Not always true at all. There are saddle designs that take the pressure off. Gel Shorts vary in design as well; and some very experienced cyclists who ride a lot more than those expressing these other opinions favor some of the gel designs. They are a viable way to go if done properly.

    All right ... name the cyclists who ride more than 10,000 km a year who use gel ... and name the brands. Show me the articles to back up your claim.



    I used a gel saddle cover when I first started Randonneuring, and even did both the RM1200 and PBP with a gel saddle cover, but when I switched to my Brooks life was so much happier. I had my one and only saddle sore with gel and I was getting rashes quite frequently. Not only that, but I started developing nerve issues. Gel doesn't breathe and causes extra pressure.

  15. #15
    Senior Member ricohman's Avatar
    Join Date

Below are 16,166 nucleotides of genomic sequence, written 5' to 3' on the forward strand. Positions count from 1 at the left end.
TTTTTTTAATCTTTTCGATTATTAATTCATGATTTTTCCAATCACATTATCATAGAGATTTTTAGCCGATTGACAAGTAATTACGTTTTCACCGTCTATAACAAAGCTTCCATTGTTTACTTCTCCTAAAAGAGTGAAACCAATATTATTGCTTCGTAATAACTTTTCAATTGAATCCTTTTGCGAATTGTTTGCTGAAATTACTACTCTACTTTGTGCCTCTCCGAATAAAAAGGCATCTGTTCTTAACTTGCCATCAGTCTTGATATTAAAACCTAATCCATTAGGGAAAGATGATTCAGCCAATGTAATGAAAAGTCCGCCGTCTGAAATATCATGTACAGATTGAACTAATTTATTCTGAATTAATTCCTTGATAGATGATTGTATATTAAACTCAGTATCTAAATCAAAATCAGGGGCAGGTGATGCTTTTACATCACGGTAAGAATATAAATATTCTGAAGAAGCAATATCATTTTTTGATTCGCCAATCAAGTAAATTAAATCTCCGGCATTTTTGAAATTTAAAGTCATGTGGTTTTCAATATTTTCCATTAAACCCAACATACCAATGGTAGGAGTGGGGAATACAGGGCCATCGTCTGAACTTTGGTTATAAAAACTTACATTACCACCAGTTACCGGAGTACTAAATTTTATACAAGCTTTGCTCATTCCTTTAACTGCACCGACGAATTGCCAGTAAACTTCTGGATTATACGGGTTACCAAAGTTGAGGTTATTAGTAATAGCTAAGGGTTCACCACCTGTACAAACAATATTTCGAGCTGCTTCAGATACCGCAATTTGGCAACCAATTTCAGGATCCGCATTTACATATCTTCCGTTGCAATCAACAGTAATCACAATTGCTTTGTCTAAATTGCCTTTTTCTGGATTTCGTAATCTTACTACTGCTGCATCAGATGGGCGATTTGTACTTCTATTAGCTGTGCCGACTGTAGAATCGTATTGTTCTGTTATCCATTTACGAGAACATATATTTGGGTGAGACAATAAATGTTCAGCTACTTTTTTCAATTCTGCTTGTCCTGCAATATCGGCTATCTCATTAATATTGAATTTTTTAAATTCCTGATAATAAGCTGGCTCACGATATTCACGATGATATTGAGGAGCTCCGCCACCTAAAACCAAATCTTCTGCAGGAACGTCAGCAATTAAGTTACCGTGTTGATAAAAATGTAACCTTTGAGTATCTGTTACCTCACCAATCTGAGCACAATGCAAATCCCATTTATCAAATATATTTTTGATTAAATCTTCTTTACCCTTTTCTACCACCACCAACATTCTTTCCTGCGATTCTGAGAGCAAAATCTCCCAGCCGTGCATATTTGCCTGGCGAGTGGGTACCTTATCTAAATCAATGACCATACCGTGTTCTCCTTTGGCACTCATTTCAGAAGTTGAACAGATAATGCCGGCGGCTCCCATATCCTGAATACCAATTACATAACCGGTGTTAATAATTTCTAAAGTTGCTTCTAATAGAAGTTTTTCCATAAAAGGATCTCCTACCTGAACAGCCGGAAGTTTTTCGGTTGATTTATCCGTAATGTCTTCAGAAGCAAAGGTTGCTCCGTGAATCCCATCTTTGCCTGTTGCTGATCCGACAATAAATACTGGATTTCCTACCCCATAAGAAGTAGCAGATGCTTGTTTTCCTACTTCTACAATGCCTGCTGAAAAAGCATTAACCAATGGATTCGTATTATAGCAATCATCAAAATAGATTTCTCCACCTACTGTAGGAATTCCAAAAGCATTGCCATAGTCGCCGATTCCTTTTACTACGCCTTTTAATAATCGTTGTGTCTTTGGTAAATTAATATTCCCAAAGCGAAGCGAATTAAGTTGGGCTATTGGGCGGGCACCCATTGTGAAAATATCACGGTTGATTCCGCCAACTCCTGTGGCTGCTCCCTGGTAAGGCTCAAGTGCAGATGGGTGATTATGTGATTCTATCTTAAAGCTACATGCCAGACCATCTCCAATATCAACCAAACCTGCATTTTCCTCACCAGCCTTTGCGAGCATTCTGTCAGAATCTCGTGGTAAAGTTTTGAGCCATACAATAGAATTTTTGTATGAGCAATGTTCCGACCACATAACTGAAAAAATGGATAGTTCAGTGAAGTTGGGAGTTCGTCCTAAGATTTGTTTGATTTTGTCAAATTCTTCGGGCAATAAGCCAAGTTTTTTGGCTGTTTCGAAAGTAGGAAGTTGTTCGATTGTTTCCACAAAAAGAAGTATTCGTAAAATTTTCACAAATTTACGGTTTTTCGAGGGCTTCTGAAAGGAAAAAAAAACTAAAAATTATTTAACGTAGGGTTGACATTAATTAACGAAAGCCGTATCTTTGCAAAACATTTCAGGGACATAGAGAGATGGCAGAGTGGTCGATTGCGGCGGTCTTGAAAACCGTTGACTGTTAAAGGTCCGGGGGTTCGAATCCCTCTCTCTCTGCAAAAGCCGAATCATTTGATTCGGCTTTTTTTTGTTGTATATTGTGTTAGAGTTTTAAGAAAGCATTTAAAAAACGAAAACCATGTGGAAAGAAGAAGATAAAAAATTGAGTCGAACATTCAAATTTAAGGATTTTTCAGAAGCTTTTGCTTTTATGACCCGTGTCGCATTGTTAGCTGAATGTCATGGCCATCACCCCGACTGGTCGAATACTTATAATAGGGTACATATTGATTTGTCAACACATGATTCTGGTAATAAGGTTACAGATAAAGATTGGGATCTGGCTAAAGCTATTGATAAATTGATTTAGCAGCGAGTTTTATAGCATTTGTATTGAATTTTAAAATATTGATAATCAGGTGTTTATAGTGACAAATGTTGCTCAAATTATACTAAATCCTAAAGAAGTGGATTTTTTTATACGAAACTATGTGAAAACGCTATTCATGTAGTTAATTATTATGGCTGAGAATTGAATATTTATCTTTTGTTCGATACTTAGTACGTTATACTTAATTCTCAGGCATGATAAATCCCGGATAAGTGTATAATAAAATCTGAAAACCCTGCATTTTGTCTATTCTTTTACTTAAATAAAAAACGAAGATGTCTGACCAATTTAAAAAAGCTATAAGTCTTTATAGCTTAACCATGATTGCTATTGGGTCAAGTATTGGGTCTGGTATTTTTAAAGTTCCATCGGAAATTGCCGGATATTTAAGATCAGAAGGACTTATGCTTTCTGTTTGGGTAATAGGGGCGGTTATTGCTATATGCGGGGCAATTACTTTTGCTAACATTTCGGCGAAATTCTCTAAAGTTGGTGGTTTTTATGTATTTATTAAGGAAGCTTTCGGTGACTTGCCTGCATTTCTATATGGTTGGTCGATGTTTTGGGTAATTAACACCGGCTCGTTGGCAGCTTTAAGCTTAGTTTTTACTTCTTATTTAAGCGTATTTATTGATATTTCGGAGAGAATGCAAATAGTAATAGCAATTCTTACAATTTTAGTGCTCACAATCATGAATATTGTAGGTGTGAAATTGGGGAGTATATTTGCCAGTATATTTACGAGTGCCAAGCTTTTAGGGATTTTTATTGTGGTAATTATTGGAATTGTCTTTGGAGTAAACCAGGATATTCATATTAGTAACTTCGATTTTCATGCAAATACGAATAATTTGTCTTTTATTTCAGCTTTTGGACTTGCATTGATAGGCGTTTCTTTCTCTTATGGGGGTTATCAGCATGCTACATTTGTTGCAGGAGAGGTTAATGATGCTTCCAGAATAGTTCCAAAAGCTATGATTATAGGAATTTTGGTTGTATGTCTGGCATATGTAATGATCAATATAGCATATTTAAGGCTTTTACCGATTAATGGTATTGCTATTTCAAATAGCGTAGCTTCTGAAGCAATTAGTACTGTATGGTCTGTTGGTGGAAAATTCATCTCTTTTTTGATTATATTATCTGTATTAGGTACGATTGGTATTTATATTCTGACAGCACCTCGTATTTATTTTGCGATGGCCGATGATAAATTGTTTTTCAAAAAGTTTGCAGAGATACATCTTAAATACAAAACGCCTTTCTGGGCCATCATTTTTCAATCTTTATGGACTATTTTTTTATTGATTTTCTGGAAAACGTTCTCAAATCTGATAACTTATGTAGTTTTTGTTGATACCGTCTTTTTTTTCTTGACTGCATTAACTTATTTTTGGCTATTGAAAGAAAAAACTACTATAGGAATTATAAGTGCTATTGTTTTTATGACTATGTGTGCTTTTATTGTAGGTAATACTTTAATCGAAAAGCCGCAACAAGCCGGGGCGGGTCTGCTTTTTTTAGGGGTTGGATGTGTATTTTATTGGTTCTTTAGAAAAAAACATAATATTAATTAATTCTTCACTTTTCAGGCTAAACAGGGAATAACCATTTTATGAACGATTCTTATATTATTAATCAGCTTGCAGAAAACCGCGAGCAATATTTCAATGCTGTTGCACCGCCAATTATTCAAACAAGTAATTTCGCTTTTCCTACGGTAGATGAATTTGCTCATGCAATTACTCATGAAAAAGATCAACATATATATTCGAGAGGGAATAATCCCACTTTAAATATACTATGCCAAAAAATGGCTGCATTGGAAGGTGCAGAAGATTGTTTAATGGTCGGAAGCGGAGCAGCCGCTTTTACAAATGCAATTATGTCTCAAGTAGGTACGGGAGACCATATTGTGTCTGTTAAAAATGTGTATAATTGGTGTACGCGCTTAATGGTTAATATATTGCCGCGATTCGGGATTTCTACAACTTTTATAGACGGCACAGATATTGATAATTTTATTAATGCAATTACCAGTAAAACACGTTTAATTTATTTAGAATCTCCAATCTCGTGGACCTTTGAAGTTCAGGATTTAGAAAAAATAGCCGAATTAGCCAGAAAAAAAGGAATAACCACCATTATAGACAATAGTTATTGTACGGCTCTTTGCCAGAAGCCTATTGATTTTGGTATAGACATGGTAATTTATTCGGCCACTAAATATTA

Mar 2007
    Location
    Saskatchewan
    Posts
    2,385
    Mentioned
    0 Post(s)
    Tagged
    0 Thread(s)
    Soap and water.
    And like most dudes, I don't shave down there as mentioned above!
    I've never had a saddle sore.

  16. #16
    Long Distance Cyclist Machka's Avatar
    Join Date
    Jan 2003
    Location
    I ride where the thylacine roamed!
    My Bikes
    Lots
    Posts
    36,740
    Mentioned
    13 Post(s)
    Tagged
    0 Thread(s)

  17. #17
    eternalvoyage
    Join Date
    Feb 2007
    Posts
    2,399
    Mentioned
    0 Post(s)
    Tagged
    0 Thread(s)
    Quote Originally Posted by Machka View Post
    I used a gel saddle cover when I first started Randonneuring, and even did both the RM1200 and PBP with a gel saddle cover, but when I switched to my Brooks life was so much happier. I had my one and only saddle sore with gel and I was getting rashes quite frequently. Not only that, but I started developing nerve issues. Gel doesn't breathe and causes extra pressure.
    I would have to respectfully disagree with much of this.

    First, gel designs can breathe if designed properly.

    I've used them, though I had to (or at least preferred to) alter the shorts I had, and they worked fine for all-day riding for weeks at a time. The gels worked well with a WTB saddle that had a cutout design. Never had any problems with rashes or anything like rashes.